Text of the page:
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September 4, 2011

It’s Sunday SUNDAY Sundayyyyyyyyyy  which today means, instead of church or perhaps a demolition derby at the civic center, I’m at work.  Which therefore means I am sitting around writing on here.

A perfect example of why I love my church: a few weeks ago–a message about politics, that didn’t include a thinly veiled “vote for this or that person”

You only get a few responses when you talk about Jesus and politics in America.  One is: Jesus didn’t care about politics.  Another is, Jesus is a republican.  And most politicians will simply say, Jesus agrees with me.

So it was kind of exciting, hearing someone I trust talk about the politics of Jesus.  Because getting into the truth of it is a touchy subject to say the least.

And the truth probably ruffles a few feathers: my personal opinion is, if he was anything at all, he was a socialist.  He believed in the value of the individual, and believed that if people are sick or hungry or lonely or in need in this world, it is the responsibility of anyone and everyone to remedy that.

Of course, that doesn’t totally cover it.  Israel at that time was occupied by a foreign power and had been for a very long time.  Differing opinions about how to deal with this reality defined the political parties of the day.  There were people who wanted to cooperate with the Romans; others wanted to isolate themselves, others thought all their misfortunes were punishment from God because they didn’t follow the law strictly enough, and still others just wanted to kill as many Romans as they possibly could.

That last group wasn’t really a fringe party either.  They were basically terrorists by our standards.  In fact, Paul, the guy who wrote a huge chunk of the bible, was one of these people.  The bible records him being present at a stoning (where a bunch of angry people drop heavy rocks on someone they don’t like until they are dead).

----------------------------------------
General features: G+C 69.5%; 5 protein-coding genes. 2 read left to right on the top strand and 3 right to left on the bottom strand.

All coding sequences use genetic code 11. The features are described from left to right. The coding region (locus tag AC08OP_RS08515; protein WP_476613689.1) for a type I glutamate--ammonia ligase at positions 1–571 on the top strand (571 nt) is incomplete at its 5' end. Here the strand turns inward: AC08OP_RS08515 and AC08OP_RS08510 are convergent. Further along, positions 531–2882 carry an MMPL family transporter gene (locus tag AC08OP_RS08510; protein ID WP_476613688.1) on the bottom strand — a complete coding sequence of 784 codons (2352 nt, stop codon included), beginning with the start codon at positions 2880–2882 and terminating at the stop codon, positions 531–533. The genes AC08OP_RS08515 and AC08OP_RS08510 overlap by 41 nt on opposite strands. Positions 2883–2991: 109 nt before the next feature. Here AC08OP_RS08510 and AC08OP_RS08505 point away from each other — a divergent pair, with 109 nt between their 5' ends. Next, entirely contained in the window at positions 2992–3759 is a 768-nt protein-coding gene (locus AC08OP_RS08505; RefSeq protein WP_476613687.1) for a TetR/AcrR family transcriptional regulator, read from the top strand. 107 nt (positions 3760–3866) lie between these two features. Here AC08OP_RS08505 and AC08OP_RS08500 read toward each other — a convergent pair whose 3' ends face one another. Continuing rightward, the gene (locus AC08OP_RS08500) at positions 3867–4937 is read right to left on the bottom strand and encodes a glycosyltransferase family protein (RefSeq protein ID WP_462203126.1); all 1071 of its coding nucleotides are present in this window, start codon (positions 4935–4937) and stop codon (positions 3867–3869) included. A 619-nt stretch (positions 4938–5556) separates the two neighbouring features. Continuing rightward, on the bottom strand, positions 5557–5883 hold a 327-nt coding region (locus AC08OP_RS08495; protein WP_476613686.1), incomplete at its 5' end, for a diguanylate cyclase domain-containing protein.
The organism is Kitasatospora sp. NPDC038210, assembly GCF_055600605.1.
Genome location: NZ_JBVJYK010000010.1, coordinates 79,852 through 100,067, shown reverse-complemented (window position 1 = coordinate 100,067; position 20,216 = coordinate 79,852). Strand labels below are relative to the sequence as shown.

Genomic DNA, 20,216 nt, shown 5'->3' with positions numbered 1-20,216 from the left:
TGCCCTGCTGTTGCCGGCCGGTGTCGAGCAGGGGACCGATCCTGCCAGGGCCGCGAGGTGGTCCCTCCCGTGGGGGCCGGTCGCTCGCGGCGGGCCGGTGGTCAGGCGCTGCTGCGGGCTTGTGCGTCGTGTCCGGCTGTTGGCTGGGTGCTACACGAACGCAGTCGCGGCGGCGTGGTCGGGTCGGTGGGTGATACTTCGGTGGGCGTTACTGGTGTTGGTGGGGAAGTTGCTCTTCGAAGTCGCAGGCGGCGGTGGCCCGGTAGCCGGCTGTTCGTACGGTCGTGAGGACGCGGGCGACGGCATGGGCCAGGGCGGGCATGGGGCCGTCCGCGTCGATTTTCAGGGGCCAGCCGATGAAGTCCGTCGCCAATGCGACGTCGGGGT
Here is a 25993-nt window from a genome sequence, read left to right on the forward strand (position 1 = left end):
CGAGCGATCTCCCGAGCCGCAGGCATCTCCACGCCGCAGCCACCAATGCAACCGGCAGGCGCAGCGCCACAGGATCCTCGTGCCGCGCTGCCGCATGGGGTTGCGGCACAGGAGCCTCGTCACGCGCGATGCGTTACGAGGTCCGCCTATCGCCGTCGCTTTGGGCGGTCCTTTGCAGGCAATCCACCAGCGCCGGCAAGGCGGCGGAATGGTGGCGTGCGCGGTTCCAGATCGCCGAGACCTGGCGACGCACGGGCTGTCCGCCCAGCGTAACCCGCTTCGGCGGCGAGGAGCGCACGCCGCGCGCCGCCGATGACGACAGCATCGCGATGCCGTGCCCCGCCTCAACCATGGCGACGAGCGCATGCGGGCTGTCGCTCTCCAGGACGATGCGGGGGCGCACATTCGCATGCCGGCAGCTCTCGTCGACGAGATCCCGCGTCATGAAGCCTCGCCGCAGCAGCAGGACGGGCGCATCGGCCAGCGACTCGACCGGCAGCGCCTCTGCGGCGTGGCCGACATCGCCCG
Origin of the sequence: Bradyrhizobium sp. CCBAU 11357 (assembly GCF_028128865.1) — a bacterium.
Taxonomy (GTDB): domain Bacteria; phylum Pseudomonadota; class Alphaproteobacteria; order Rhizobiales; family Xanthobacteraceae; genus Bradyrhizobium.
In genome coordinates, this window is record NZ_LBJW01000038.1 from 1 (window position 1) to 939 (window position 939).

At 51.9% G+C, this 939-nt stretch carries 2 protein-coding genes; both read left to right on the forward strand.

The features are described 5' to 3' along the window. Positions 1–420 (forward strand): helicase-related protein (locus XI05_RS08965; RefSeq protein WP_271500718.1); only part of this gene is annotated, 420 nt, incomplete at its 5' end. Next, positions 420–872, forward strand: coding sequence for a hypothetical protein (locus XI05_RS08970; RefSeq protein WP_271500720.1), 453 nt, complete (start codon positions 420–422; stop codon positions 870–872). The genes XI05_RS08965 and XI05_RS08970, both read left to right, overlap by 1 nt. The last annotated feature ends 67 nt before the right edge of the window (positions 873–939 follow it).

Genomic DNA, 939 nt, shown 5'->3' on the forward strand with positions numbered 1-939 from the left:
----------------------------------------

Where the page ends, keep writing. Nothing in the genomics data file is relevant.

So you have these four political parties, and it’s been sorta the same structure for a long time.  Then Jesus comes on to the scene and people expect him to pick one of these four parties to align with, so they’ll know the ‘right’ one, and of course he doesn’t.  He keeps saying the same things over and over for three years: serve others, pray for those that hate you, stay committed to your wife/husband, give what you can to others, don’t be a phony, submit to the government.  Even though he’s pretty much a political leader, these things either 1) don’t appear to have much to do with politics, or 2) don’t make him very politically popular.  And he keeps talking about this thing called ‘the kingdom’.  He always says “seek first the kingdom.”

The clearest description of ‘the kingdom’ is, the way God wants the world to be.  And his heart is so clearly on the side of the poor and needy.  He says, don’t worry about your own food or clothes or any of your own necessities.  But if other people lack any of those things, make it your responsibility.  So I guess the closest parallel we would have is socialism, but he places the responsibility on us, not just on our government.

That’s an important lesson for politicians too, particularly in America:  A politician is also a citizen.  The same directive that causes us to give a hungry person five bucks to get a meal, should compel a politician to use his power to do the same on a larger scale.  Jesus said that even he “did not come to be served, but to serve, and give his life as a ransom for many.”

I guess that’s what sickens me most about American politics.  Did you know it costs about a million dollars to take Air Force One on a five hour flight?  I don’t begrudge anyone having a jet if they really want one, but it’s not really his jet: no one is important enough to do that with other people’s money.  But that’s the situation we’re in; that’s why people want to get elected.  So they can make the people buy them jets and stadiums and bribes and perks and power.

So, something’s gotta give.  People have been disinterested and disillusioned for so long that the state of our politics doesn’t reflect the state of ourselves.  I really feel like the average person in America is a compassionate, rational person that wants to do good.  But at this point there are no more politicians, at least at the national level, that remind us of ourselves.  And I don’t want to cop out and just give up voting and participating altogether, but I certainly don’t want to vote for someone just because he’s the ‘least bad’ choice.  I’ve seen the result of that.  I need wisdom.

The next few years will be interesting, to say the least.

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